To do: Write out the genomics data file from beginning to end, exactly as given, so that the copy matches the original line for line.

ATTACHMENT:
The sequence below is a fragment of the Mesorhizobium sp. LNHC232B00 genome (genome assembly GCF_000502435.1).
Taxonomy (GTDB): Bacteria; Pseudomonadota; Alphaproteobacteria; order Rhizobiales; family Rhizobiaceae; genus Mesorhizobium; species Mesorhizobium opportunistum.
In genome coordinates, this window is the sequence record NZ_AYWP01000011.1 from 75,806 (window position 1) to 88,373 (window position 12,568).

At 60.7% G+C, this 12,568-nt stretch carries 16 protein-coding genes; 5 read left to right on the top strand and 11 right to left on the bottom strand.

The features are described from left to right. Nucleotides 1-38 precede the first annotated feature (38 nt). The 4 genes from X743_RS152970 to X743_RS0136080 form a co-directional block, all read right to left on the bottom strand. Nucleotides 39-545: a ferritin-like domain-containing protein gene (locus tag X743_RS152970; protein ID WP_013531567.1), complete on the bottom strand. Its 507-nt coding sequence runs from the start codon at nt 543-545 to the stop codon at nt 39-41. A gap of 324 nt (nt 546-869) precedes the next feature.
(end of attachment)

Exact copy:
The sequence below is a fragment of the Mesorhizobium sp. LNHC232B00 genome (genome assembly GCF_000502435.1).
Taxonomy (GTDB): Bacteria; Pseudomonadota; Alphaproteobacteria; order Rhizobiales; family Rhizobiaceae; genus Mesorhizobium; species Mesorhizobium opportunistum.
In genome coordinates, this window is the sequence record NZ_AYWP01000011.1 from 75,806 (window position 1) to 88,373 (window position 12,568).

At 60.7% G+C, this 12,568-nt stretch carries 16 protein-coding genes; 5 read left to right on the top strand and 11 right to left on the bottom strand.

The features are described from left to right. Nucleotides 1-38 precede the first annotated feature (38 nt). The 4 genes from X743_RS152970 to X743_RS0136080 form a co-directional block, all read right to left on the bottom strand. Nucleotides 39-545: a ferritin-like domain-containing protein gene (locus tag X743_RS152970; protein ID WP_013531567.1), complete on the bottom strand. Its 507-nt coding sequence runs from the start codon at nt 543-545 to the stop codon at nt 39-41. A gap of 324 nt (nt 546-869) precedes the next feature.